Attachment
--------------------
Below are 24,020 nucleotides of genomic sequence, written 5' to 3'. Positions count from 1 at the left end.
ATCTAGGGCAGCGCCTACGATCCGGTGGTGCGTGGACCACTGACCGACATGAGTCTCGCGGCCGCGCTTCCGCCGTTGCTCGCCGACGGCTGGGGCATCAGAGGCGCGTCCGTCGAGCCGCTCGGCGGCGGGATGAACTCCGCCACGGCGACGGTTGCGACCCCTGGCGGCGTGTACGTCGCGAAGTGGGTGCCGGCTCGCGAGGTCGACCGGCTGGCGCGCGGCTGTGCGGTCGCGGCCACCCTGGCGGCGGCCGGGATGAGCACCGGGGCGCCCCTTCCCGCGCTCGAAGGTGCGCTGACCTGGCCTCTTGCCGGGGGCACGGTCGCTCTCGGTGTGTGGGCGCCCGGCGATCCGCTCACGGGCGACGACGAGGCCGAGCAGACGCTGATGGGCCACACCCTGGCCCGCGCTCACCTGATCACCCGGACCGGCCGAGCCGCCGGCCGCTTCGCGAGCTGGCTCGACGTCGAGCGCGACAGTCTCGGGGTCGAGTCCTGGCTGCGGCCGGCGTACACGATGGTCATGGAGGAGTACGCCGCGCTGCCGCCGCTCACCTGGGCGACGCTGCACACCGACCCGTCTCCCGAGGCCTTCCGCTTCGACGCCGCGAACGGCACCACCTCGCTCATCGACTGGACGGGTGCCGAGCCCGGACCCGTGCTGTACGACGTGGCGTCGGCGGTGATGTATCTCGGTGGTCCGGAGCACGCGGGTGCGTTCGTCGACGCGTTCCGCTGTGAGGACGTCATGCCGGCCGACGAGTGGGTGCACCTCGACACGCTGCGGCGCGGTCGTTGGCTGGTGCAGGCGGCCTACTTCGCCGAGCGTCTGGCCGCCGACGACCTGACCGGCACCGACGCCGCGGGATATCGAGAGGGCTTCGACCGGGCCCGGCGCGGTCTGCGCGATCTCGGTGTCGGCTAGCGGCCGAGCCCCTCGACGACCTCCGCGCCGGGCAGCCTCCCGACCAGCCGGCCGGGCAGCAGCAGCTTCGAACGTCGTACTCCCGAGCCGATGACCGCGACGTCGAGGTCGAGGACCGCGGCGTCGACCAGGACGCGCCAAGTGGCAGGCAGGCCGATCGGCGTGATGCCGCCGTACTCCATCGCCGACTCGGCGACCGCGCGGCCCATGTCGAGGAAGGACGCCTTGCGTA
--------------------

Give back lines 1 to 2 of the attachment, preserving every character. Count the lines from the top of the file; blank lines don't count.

Below are 24,020 nucleotides of genomic sequence, written 5' to 3'. Positions count from 1 at the left end.
ATCTAGGGCAGCGCCTACGATCCGGTGGTGCGTGGACCACTGACCGACATGAGTCTCGCGGCCGCGCTTCCGCCGTTGCTCGCCGACGGCTGGGGCATCAGAGGCGCGTCCGTCGAGCCGCTCGGCGGCGGGATGAACTCCGCCACGGCGACGGTTGCGACCCCTGGCGGCGTGTACGTCGCGAAGTGGGTGCCGGCTCGCGAGGTCGACCGGCTGGCGCGCGGCTGTGCGGTCGCGGCCACCCTGGCGGCGGCCGGGATGAGCACCGGGGCGCCCCTTCCCGCGCTCGAAGGTGCGCTGACCTGGCCTCTTGCCGGGGGCACGGTCGCTCTCGGTGTGTGGGCGCCCGGCGATCCGCTCACGGGCGACGACGAGGCCGAGCAGACGCTGATGGGCCACACCCTGGCCCGCGCTCACCTGATCACCCGGACCGGCCGAGCCGCCGGCCGCTTCGCGAGCTGGCTCGACGTCGAGCGCGACAGTCTCGGGGTCGAGTCCTGGCTGCGGCCGGCGTACACGATGGTCATGGAGGAGTACGCCGCGCTGCCGCCGCTCACCTGGGCGACGCTGCACACCGACCCGTCTCCCGAGGCCTTCCGCTTCGACGCCGCGAACGGCACCACCTCGCTCATCGACTGGACGGGTGCCGAGCCCGGACCCGTGCTGTACGACGTGGCGTCGGCGGTGATGTATCTCGGTGGTCCGGAGCACGCGGGTGCGTTCGTCGACGCGTTCCGCTGTGAGGACGTCATGCCGGCCGACGAGTGGGTGCACCTCGACACGCTGCGGCGCGGTCGTTGGCTGGTGCAGGCGGCCTACTTCGCCGAGCGTCTGGCCGCCGACGACCTGACCGGCACCGACGCCGCGGGATATCGAGAGGGCTTCGACCGGGCCCGGCGCGGTCTGCGCGATCTCGGTGTCGGCTAGCGGCCGAGCCCCTCGACGACCTCCGCGCCGGGCAGCCTCCCGACCAGCCGGCCGGGCAGCAGCAGCTTCGAACGTCGTACTCCCGAGCCGATGACCGCGACGTCGAGGTCGAGGACCGCGGCGTCGACCAGGACGCGCCAAGTGGCAGGCAGGCCGATCGGCGTGATGCCGCCGTACTCCATCGCCGACTCGGCGACCGCGCGGCCCATGTCGAGGAAGGACGCCTTGCGTA